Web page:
Service, culture part of lessons Academy students collect funds for Zimbabwe water system as part of project

Richard Mullins’ eighth-grade English class at Charleston Develpoment Academy, is reading about child soldiers. The class is raising money for a nonprofit to benefit Zimbabwe.

Richard Mullins’ goal is not just to help his students get to the next grade level, it’s to prepare them for college.

This year, the Charleston Development Academy English teacher decided to tie in a service project to his curriculum for his sixth-, seventh- and eighth-grade students.

“The beautiful thing about being a literature teacher is it gives me the freedom to incorporate a lot of events and nonfiction into my curriculum,” he said.

The students are collecting spare change for Action Against Hunger, an international nonprofit that aims to find sustainable solutions to ending world hunger. The students have raised about $122 so far and have a goal of $400 by December.

Eighth-grader Alonzo Gray said the change will help develop Zimbabwe’s water system so they don’t have to travel far distances for water and so communities can become self-sufficient.

They also have written business letters to Zimbabwe’s ambassador to the United Nations, Action Against Hunger and President Barack Obama.

“Thank you for all you do to help. ... It’s devastating how many lives are being taken. I’m glad there’s people like you working there,” eighth-grader Ke’anta Cooks wrote in her letter to Action Against Hunger.

Mullins also assigns readings about the country so the students learn about the people they are helping. His eighth-grade students are reading “A Long Way Gone: Memoirs of a Boy Soldier” written by Ishmael Beah.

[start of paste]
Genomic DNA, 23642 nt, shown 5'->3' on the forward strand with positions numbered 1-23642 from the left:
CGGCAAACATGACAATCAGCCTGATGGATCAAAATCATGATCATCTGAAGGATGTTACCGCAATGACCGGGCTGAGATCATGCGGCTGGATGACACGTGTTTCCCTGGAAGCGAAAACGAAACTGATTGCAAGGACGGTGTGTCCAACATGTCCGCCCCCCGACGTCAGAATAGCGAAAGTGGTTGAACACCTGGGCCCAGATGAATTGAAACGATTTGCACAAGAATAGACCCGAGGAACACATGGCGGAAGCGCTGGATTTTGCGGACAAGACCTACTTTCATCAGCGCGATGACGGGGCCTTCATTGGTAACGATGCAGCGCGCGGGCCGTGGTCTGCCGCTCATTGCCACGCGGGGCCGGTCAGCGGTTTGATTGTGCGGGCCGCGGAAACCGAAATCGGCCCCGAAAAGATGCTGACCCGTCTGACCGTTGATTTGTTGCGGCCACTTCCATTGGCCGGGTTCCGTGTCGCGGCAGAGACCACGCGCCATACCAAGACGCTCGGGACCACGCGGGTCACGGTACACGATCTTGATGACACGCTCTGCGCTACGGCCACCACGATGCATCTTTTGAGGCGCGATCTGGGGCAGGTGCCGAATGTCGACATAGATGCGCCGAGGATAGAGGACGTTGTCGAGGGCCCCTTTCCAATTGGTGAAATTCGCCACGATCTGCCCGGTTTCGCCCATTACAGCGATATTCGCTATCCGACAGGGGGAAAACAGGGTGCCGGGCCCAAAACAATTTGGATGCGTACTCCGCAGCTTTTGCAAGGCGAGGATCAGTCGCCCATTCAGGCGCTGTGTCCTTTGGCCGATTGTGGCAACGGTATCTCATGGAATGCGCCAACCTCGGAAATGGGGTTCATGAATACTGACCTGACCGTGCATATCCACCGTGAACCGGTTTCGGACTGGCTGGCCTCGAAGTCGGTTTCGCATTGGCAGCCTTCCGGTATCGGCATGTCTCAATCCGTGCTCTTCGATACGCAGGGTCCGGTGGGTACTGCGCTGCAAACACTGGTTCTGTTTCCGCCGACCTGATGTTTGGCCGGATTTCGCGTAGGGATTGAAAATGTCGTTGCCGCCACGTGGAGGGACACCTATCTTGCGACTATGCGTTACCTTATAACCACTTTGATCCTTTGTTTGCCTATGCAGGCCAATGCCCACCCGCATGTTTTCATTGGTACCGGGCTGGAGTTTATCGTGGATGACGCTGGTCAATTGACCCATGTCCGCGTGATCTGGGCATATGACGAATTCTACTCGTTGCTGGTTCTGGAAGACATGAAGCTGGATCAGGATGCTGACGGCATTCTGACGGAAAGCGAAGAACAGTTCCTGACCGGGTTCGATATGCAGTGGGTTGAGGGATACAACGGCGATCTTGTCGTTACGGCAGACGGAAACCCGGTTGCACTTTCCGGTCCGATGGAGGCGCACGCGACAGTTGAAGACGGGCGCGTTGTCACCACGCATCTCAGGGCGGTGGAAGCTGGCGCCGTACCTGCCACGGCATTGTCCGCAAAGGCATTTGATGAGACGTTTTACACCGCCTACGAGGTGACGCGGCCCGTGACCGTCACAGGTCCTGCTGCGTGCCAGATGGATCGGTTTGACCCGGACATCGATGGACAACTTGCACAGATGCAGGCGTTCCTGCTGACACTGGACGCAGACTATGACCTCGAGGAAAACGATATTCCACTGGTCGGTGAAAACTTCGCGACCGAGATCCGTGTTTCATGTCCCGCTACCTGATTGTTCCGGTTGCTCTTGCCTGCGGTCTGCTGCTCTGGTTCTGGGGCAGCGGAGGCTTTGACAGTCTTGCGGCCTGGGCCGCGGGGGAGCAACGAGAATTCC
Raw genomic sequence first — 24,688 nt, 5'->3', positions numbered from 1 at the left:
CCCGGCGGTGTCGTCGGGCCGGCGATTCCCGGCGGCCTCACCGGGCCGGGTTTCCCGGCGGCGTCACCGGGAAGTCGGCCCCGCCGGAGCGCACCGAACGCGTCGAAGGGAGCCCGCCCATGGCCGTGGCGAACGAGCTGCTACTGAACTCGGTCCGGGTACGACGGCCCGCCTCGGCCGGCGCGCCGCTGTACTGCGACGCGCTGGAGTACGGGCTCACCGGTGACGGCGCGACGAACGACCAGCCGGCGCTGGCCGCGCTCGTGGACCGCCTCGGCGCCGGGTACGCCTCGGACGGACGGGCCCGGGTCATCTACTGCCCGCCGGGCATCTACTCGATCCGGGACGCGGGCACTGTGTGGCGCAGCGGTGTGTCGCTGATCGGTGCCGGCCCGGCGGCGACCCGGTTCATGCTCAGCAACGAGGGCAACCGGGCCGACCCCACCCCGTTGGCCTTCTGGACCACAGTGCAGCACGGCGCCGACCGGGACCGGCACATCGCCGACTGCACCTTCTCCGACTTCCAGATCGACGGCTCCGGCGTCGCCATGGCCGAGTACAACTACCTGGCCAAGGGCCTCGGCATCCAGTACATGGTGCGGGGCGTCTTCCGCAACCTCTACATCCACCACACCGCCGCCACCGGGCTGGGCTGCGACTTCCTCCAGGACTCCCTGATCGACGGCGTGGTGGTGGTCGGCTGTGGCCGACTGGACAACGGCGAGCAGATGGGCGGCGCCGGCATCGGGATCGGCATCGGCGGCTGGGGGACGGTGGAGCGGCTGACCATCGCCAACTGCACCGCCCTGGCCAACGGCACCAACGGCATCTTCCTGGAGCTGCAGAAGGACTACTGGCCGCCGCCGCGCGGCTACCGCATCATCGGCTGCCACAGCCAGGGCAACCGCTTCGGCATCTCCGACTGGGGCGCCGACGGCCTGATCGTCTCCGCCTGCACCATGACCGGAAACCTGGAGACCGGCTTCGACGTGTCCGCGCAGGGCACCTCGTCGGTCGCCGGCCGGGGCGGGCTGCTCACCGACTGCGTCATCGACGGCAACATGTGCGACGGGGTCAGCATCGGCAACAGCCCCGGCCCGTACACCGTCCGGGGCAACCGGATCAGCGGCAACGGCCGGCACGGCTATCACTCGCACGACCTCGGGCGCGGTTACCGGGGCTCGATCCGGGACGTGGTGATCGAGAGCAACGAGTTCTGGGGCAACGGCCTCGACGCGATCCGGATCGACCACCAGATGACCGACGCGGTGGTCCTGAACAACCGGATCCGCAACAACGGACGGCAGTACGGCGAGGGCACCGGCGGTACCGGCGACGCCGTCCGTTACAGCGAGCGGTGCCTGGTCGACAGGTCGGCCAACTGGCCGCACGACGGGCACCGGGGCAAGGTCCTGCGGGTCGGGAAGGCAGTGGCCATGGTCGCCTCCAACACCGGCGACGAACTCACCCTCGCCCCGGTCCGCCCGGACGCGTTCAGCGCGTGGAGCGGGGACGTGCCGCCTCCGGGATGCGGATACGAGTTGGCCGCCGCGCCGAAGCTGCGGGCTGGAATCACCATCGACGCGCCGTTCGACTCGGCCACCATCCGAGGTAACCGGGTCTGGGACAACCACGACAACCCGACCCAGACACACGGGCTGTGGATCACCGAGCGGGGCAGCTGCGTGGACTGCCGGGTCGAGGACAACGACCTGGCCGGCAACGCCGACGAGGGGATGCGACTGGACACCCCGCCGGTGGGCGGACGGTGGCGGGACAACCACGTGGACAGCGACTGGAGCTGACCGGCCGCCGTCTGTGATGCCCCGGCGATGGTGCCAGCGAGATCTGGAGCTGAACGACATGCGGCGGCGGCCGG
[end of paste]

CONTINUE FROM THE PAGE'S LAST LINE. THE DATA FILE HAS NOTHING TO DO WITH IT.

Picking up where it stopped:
“They put themselves in their shoes because they are the same age,” Mullins said about his students’ reaction to the book.

Even though some of the topics can be heavy for young people, Mullins said you can pull life lessons from them and tailor them to specific age groups. He said it is never too early to teach about other cultures.

“For our boys and girls to be exposed to new levels is fantastic. They’ll never be the same again,” said Principal Cecelia Gordon Rogers.

Rogers said Mullins’ lessons are right in line with the school district’s global and common core curriculum. She said it teaches students how to look beyond their own issues and will make them more self-sufficient in the end.

Eighth-grader Vashti Gathers said the most shocking thing to her was learning about the low life expectancy in Zimbabwe.

“Their president hasn’t given them anything to survive. In the U.S., we can just go to the store,” said sixth-grader Jamison Bennekin.

The students said they have learned a lot of life lessons by reading about Zimbabwe and share them with friends and family. They said it made them more appreciative of what they have in America, such as clean food and water, clothes, schools, shelter, health care and protection.

“People are dying every day because they’re drinking dirty water,” said seventh-grader Tayana Winns.

“Instead of wasting stuff, save it for later,” added classmate Janelle Johnson.

Mullins, originally from Michigan, has been teaching for nine years, four of those years at Charleston Development. He got the idea to raise money for Action Against Hunger from a magazine article he found over the summer.

“I love going out and getting different types of materials for my students. It helps expand their minds so they want to go out and learn on their own,” he said.

He said this style of teaching, as opposed to “cut-and-dry” lessons, helps students develop life skills. He said he wants them to be able to compete with others when applying to colleges.

“I wanted to give them an opportunity to see and experience other cultures and the international community so they’re aware of what’s happening in the world,” he said.

Incorporating stories about other cultures is not new for Mullins. Last year, his students learned about the Arab Spring. He said he does this because the curriculum sometimes lacks diversity, especially lessons on Africa.

Charles Carter Jr. said his favorite part about the project is learning about ways a place can transform into a thriving community with the help of others.

A few students even raised their hands when asked if they would like to visit Zimbabwe one day. When asked what he expects to find if he visits the country, Dominik Smith responded: “Hope.”

Reach Jade McDuffie at 937-5560 or jmcduffie@postand